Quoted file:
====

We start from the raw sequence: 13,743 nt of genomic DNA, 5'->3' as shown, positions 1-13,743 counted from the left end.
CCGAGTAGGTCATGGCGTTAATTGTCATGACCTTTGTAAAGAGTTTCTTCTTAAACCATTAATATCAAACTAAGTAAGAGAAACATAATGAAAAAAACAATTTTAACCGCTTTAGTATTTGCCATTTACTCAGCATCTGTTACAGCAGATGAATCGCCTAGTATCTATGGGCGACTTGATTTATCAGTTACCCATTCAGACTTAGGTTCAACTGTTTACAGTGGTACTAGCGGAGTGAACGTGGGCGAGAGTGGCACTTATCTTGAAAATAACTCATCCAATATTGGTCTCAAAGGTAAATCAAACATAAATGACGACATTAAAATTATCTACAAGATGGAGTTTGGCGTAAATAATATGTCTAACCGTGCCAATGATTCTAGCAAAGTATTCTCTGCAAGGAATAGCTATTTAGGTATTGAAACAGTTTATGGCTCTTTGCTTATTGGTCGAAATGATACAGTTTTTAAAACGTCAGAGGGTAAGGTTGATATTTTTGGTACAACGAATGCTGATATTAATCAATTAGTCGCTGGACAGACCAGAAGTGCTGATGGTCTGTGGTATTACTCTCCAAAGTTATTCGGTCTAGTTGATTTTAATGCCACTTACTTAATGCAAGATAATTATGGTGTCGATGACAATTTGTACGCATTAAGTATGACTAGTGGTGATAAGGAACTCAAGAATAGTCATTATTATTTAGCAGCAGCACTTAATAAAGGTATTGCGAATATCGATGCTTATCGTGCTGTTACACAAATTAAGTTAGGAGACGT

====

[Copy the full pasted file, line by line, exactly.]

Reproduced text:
We start from the raw sequence: 13,743 nt of genomic DNA, 5'->3' as shown, positions 1-13,743 counted from the left end.
CCGAGTAGGTCATGGCGTTAATTGTCATGACCTTTGTAAAGAGTTTCTTCTTAAACCATTAATATCAAACTAAGTAAGAGAAACATAATGAAAAAAACAATTTTAACCGCTTTAGTATTTGCCATTTACTCAGCATCTGTTACAGCAGATGAATCGCCTAGTATCTATGGGCGACTTGATTTATCAGTTACCCATTCAGACTTAGGTTCAACTGTTTACAGTGGTACTAGCGGAGTGAACGTGGGCGAGAGTGGCACTTATCTTGAAAATAACTCATCCAATATTGGTCTCAAAGGTAAATCAAACATAAATGACGACATTAAAATTATCTACAAGATGGAGTTTGGCGTAAATAATATGTCTAACCGTGCCAATGATTCTAGCAAAGTATTCTCTGCAAGGAATAGCTATTTAGGTATTGAAACAGTTTATGGCTCTTTGCTTATTGGTCGAAATGATACAGTTTTTAAAACGTCAGAGGGTAAGGTTGATATTTTTGGTACAACGAATGCTGATATTAATCAATTAGTCGCTGGACAGACCAGAAGTGCTGATGGTCTGTGGTATTACTCTCCAAAGTTATTCGGTCTAGTTGATTTTAATGCCACTTACTTAATGCAAGATAATTATGGTGTCGATGACAATTTGTACGCATTAAGTATGACTAGTGGTGATAAGGAACTCAAGAATAGTCATTATTATTTAGCAGCAGCACTTAATAAAGGTATTGCGAATATCGATGCTTATCGTGCTGTTACACAAATTAAGTTAGGAGACGT